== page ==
Zoodles Blog Learn and Play Every Day

March 11, 2010

7 Stages of Computer Literacy for Toddlers

Filed under: Family Activities,Technology in the Home — Erin @ 7:10 pm

Coupled with developing motor skills, the thought of introducing your young one to a computer can be daunting.  Where do you start?  What are most kids able to do, and by what age?

In this post we thought we’d share our take on the stages you can expect your child to move through on their path to Computer Whizdom.  As with most things, their progress down this path will depend a lot on how much time they’re able to spend online playing, learning, and exploring.

1. Toys

baby-toyMost of the first toys your child handles are bulky, colorful, and safe.  As your child learns to grasp these objects, they also learn how to wrangle fun sights and sounds out of them.  In this early stage of motor skill development, your child is just starting to understand that what they do physically can make something else in the world behave a certain way.

2. Screens

Zippity_Learning_System-lifestyle_shotSoon after, your child will start to understand that screens – be they on the phone, TV, or computer – are places where things happen too.  Not only that, but they’ll quickly realize that they can make things happen there!  Depending on how developed their motor skills are, this is a great time to introduce toddlers to hand-banging keyboards like Fisher Price’s Laugh & Learn Keyboard Topper or full-body systems like the Wii or Leapster Zippity.

3. Touch

ipod_touch_gamesTouch is the third physical interaction usually mastered by tots.  Their little fingers do particularly well with touch screens, so the iPhone and iPad are great (though expensive!) interfaces for them to start with. With apps like My First Puzzles, the interaction between finger and screen can be so immediate that children can easily get caught thinking that the manipulatives on screen are real!

4. Pen

MagnadoodleAfter touch, the next interfaces to learn are ones that involve pens.  No need to run out and get a tablet – you just need something interactive that will continue to develop your child’s fine motor skills without losing the feedback and immediacy of touch interfaces.  Whether your child spends time with crayons, Magna-Doodles, or Tag Readers, learning to grasp and use a pen tool will pave the way for mouse success.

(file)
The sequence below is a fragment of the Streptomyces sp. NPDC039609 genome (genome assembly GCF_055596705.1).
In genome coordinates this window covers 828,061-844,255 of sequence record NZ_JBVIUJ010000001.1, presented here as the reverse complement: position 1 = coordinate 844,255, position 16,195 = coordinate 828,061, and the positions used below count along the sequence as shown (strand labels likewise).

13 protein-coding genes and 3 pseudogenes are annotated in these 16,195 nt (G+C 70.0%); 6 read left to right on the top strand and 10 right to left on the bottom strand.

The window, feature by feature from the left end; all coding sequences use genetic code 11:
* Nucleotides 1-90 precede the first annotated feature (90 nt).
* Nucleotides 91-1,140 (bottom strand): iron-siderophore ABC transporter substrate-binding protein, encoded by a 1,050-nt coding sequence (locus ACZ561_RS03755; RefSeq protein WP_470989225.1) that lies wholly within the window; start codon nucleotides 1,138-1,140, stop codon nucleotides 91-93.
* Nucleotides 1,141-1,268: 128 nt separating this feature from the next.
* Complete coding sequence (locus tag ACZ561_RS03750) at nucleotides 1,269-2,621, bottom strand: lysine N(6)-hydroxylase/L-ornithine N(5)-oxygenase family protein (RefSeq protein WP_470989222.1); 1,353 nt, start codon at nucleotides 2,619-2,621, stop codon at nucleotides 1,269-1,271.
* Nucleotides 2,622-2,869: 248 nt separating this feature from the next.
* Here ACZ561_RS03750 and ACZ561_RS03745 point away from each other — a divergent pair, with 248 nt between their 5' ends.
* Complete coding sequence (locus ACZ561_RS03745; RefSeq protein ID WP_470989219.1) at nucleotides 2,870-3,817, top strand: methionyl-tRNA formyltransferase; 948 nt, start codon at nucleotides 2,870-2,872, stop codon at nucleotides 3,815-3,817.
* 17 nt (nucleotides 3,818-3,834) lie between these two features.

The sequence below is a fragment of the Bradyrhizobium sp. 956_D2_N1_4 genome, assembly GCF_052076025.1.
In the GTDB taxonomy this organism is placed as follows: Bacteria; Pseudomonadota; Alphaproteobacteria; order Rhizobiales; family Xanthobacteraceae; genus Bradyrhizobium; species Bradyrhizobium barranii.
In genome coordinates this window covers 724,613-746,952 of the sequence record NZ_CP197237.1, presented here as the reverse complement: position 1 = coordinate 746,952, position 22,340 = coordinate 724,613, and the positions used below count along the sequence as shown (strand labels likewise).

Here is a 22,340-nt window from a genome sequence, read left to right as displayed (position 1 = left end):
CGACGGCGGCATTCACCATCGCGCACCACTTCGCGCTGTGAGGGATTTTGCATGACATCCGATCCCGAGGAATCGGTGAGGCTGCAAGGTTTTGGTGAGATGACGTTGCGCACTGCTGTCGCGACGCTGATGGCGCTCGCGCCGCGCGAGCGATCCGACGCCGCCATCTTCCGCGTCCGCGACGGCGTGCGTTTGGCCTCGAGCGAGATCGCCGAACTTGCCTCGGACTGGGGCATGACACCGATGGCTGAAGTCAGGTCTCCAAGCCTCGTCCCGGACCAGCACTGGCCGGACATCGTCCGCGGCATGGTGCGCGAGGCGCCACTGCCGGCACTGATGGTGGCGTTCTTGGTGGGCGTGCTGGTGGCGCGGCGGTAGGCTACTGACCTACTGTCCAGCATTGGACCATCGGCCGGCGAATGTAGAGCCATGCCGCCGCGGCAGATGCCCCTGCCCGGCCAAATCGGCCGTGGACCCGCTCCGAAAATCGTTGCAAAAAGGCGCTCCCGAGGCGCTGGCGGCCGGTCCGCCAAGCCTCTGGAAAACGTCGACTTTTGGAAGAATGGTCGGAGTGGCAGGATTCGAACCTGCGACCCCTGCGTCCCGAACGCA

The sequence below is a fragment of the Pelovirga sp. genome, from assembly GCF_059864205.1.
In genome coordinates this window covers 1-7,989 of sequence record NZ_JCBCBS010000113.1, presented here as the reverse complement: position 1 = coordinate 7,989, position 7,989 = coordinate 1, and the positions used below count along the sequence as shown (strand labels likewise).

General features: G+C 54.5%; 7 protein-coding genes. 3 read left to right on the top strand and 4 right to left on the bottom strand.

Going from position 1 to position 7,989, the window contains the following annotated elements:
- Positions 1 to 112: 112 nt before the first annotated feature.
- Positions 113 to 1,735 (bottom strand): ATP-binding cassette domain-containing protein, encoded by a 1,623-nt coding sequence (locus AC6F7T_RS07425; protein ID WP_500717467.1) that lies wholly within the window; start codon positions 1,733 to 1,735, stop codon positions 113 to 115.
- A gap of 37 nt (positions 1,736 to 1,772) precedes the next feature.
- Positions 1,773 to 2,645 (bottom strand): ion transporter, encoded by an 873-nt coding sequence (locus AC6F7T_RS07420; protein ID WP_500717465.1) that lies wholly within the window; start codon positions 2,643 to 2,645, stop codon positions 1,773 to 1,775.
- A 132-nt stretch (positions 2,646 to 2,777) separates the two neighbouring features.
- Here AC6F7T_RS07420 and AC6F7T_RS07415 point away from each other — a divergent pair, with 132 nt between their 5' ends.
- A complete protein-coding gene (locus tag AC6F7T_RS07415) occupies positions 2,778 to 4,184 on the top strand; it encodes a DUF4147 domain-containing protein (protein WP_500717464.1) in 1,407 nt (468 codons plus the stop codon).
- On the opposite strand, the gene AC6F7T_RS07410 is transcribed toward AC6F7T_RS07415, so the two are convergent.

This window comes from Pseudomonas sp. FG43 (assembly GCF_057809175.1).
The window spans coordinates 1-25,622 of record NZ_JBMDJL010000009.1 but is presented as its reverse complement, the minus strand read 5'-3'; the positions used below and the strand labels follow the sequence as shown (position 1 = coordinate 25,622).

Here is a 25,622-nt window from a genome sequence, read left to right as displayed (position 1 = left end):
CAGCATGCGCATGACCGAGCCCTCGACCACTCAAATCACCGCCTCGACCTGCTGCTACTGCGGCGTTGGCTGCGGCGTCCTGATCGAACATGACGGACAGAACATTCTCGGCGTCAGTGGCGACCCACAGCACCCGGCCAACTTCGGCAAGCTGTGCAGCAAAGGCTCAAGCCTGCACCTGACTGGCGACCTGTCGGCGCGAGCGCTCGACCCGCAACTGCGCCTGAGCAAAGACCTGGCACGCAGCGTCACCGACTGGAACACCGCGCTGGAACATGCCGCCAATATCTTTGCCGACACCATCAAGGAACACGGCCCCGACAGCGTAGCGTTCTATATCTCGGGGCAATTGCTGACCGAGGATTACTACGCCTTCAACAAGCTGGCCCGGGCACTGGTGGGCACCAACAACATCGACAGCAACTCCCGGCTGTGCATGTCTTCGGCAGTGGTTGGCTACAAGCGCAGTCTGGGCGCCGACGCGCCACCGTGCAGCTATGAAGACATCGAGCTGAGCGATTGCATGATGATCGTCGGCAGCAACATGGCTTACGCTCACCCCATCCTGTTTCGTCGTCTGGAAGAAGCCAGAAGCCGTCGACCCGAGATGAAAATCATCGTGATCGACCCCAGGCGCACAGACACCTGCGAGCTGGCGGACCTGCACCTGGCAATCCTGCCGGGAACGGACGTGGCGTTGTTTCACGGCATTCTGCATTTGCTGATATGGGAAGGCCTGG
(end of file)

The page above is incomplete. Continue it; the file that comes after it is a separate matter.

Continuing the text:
5. Keyboard

Picture 18The keyboard – mentioned previously in Screens – is a tool that can be mastered to varying degrees.  The first thing to learn is that banging on the keyboard causes things to happen on the screen.  That’s pretty much all your toddler needs to know to explore their powers on sites like Kneebouncers or Fisher-Price.  The next thing to learn is that different parts of the keyboard do different things, starting with the spacebar and arrow keys, and then the letter and number keys.  After the hunt and peck typing has begun, your child is well on their way towards 120 WPM typing!

6. Mouse

The mouse is a perplexing tool for kids.  The first thing they do – and easily too! – is start clicking away!  What you’ll quickly find is that clicking the mouse isn’t the hard part, it’s clicking the right thing on the screen that proves difficult.  To do this, your child has to understand conceptually that the small rounded device in their hand controls another small graphical image on the screen – the cursor.  Once they see that their hand and mouse movements map to the cursor’s movement, then they’re clicking really means something!   From there, they need to learn how to “click just one time,” do some clicking and dragging, and finally hit those double-clicks and right-clicks!

After watching lots of little ones struggle with their mouse at home or in our office, here are some recommendations:

Chester Mouse

Get a mouse they can grip. They’ve got tiny hands!

Get a mouse with one button. Left click vs. right click means nothing to them, and disaster to you!

Adjust the mouse speed. The cursor’s tiny as it is!  Why not slow down the speed, so they can actually watch it move!

7. Explore!

With these skills under their belt, your child will be well on their way to computer bliss and freedom.  As they explore, they’ll quickly pick up other important abilities like scrolling, searching, and navigation.

At that point, it’s not a question of “can they go,” but “where they go” that really matters.

3yo-ToyboxAnd that’s where Zoodles comes in.  With Zoodles, you can trust that your little keybanger will not only be contained, but engaged, and educated, all from within the safety of our browser.  Our interface protects your computer, and our content safeguards your kids.  We feature content providers who are passionate about designing games, activities, and videos specifically for young developing users.

Truth be told, your little one will probably move through these stages faster than you can say “antivirus,” and you won’t have to do a thing.   They just need time to explore.

With Zoodles, you can trust that your child’s road to computer literacy will be a smooth one.  So let them drive.  You just sit back and enjoy the ride.

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